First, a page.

Cover: Competition and Collaboration in Online Distance Learning

Competition and Collaboration in Online Distance Learning

Published 2001

by Walter S. Baer

Purchase Print Copy

 Format
Add to Cart Paperback17 pages Free

For-profit firms use the Internet to offer classes, courses, and degree programs in direct competition with nonprofit and government-supported colleges and universities. At the same time, many firms seek to partner with academic institutions in offering online instruction or distance learning. This paper outlines and discusses alternative models of academic/for-profit collaborative efforts that are being developed in the United States. Collaboration requires the partners to define responsibilities for technology, administrative services, content development, promotion and student selection, instruction, awarding of credits, and overall quality control. This paper states that firms may want to "unbundle" the traditional dual faculty role of course designer and teacher, and use different professionals for the two functions. Although most collaborations today involve non-degree programs, many schools of business are working with for-profit firms to offer MBA degrees online. The diversity of higher education in the United States means that many different models will be tried. Collaborations will expand the markets for online distance learning, but a number of difficult issues remain to be resolved.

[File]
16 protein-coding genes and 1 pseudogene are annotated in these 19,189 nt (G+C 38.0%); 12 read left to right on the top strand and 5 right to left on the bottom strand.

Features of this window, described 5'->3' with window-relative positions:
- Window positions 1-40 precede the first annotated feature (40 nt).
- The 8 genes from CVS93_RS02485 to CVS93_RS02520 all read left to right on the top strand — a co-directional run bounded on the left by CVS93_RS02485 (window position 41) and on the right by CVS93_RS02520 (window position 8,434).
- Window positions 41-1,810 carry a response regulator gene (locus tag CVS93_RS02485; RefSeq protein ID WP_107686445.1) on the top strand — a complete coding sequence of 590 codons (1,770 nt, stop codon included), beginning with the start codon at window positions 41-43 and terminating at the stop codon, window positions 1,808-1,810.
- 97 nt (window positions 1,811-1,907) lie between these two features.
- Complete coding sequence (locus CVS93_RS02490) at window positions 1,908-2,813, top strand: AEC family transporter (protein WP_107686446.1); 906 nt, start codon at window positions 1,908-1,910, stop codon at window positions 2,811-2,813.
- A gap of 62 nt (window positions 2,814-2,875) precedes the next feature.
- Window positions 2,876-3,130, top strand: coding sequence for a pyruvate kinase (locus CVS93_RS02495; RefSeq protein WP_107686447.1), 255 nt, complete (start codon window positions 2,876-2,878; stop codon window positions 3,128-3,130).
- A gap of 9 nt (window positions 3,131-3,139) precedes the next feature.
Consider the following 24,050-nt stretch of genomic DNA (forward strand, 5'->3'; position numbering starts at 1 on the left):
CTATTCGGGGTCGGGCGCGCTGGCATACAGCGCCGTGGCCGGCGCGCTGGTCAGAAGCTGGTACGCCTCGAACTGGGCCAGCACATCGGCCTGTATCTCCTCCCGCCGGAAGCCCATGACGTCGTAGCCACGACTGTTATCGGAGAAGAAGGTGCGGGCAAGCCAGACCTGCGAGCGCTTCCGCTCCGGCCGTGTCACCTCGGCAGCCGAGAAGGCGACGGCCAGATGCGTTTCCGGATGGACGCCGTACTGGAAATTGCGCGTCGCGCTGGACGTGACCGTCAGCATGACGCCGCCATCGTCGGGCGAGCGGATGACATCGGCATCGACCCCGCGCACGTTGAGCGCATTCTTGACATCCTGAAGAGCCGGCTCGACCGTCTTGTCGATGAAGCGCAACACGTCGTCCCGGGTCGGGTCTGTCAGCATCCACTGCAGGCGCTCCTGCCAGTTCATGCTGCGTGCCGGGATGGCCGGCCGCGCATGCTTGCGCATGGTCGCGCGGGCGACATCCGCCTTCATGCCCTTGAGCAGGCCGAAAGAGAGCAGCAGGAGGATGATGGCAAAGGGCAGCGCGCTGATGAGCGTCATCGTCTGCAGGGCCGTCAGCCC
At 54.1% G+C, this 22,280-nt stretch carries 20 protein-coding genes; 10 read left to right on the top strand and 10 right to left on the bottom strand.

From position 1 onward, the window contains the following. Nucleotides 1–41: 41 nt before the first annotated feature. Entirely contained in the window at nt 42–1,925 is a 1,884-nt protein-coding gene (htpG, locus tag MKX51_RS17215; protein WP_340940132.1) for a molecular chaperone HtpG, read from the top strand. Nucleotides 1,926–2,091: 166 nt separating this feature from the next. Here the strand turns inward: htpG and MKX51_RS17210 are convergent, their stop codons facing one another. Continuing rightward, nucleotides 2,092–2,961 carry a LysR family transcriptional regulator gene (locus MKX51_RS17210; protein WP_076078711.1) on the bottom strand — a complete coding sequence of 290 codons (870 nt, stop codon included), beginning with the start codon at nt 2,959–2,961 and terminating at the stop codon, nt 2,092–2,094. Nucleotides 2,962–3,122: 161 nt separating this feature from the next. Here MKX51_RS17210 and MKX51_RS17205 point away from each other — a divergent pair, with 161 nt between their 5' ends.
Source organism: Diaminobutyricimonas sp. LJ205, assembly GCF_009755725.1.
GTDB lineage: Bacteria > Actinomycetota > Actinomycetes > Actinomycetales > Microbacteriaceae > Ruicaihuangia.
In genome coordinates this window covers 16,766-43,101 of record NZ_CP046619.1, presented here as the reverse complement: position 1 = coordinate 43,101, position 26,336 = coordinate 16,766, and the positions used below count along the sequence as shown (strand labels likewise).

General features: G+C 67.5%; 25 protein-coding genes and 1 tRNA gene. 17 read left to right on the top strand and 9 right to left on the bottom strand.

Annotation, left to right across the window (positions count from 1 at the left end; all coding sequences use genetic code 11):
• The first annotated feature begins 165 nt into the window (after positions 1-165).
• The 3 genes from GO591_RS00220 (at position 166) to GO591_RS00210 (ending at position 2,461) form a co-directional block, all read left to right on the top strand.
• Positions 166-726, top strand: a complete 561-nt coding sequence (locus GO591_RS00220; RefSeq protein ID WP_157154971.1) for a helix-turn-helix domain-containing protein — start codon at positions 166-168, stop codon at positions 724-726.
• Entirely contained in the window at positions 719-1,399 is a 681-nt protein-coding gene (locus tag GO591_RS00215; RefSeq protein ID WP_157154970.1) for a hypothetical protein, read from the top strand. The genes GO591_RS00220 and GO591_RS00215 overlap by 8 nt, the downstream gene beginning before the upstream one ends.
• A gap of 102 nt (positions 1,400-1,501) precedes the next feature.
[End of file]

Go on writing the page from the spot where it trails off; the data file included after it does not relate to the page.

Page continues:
Originally published in: Information, Communication and Society, v. 3, no. 4, 2000, pp. 457-473.

This report is part of the RAND reprint series. The Reprint was a product of RAND from 1992 to 2011 that represented previously published journal articles, book chapters, and reports with the permission of the publisher. RAND reprints were formally reviewed in accordance with the publisher's editorial policy and compliant with RAND's rigorous quality assurance standards for quality and objectivity. For select current RAND journal articles, see External Publications.

This document and trademark(s) contained herein are protected by law. This representation of RAND intellectual property is provided for noncommercial use only. Unauthorized posting of this publication online is prohibited; linking directly to this product page is encouraged. Permission is required from RAND to reproduce, or reuse in another form, any of its research documents for commercial purposes. For information on reprint and reuse permissions, please visit www.rand.org/pubs/permissions.

RAND is a nonprofit institution that helps improve policy and decisionmaking through research and analysis. RAND's publications do not necessarily reflect the opinions of its research clients and sponsors.